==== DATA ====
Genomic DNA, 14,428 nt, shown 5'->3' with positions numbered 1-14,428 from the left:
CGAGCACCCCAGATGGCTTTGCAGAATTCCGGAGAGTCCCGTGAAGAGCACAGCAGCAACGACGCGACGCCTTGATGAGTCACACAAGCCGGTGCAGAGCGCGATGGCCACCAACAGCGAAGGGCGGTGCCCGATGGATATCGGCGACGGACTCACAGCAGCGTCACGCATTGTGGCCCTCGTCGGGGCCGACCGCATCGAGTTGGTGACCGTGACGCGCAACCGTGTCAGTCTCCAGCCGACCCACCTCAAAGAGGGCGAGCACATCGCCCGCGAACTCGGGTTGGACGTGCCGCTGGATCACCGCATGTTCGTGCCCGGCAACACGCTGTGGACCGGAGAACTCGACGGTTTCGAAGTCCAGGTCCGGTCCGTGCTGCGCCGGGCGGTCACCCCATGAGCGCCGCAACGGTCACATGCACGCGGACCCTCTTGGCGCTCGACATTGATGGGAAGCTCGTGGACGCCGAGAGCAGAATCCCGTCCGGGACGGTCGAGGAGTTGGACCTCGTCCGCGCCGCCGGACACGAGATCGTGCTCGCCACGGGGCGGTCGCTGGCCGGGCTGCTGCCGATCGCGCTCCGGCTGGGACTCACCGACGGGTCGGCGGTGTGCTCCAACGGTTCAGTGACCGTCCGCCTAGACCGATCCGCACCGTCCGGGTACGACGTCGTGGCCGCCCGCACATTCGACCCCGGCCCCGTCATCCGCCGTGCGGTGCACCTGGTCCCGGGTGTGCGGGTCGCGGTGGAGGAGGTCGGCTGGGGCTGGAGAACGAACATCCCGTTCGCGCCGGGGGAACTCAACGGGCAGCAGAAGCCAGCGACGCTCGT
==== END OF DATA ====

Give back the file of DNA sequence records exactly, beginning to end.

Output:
Genomic DNA, 14,428 nt, shown 5'->3' with positions numbered 1-14,428 from the left:
CGAGCACCCCAGATGGCTTTGCAGAATTCCGGAGAGTCCCGTGAAGAGCACAGCAGCAACGACGCGACGCCTTGATGAGTCACACAAGCCGGTGCAGAGCGCGATGGCCACCAACAGCGAAGGGCGGTGCCCGATGGATATCGGCGACGGACTCACAGCAGCGTCACGCATTGTGGCCCTCGTCGGGGCCGACCGCATCGAGTTGGTGACCGTGACGCGCAACCGTGTCAGTCTCCAGCCGACCCACCTCAAAGAGGGCGAGCACATCGCCCGCGAACTCGGGTTGGACGTGCCGCTGGATCACCGCATGTTCGTGCCCGGCAACACGCTGTGGACCGGAGAACTCGACGGTTTCGAAGTCCAGGTCCGGTCCGTGCTGCGCCGGGCGGTCACCCCATGAGCGCCGCAACGGTCACATGCACGCGGACCCTCTTGGCGCTCGACATTGATGGGAAGCTCGTGGACGCCGAGAGCAGAATCCCGTCCGGGACGGTCGAGGAGTTGGACCTCGTCCGCGCCGCCGGACACGAGATCGTGCTCGCCACGGGGCGGTCGCTGGCCGGGCTGCTGCCGATCGCGCTCCGGCTGGGACTCACCGACGGGTCGGCGGTGTGCTCCAACGGTTCAGTGACCGTCCGCCTAGACCGATCCGCACCGTCCGGGTACGACGTCGTGGCCGCCCGCACATTCGACCCCGGCCCCGTCATCCGCCGTGCGGTGCACCTGGTCCCGGGTGTGCGGGTCGCGGTGGAGGAGGTCGGCTGGGGCTGGAGAACGAACATCCCGTTCGCGCCGGGGGAACTCAACGGGCAGCAGAAGCCAGCGACGCTCGT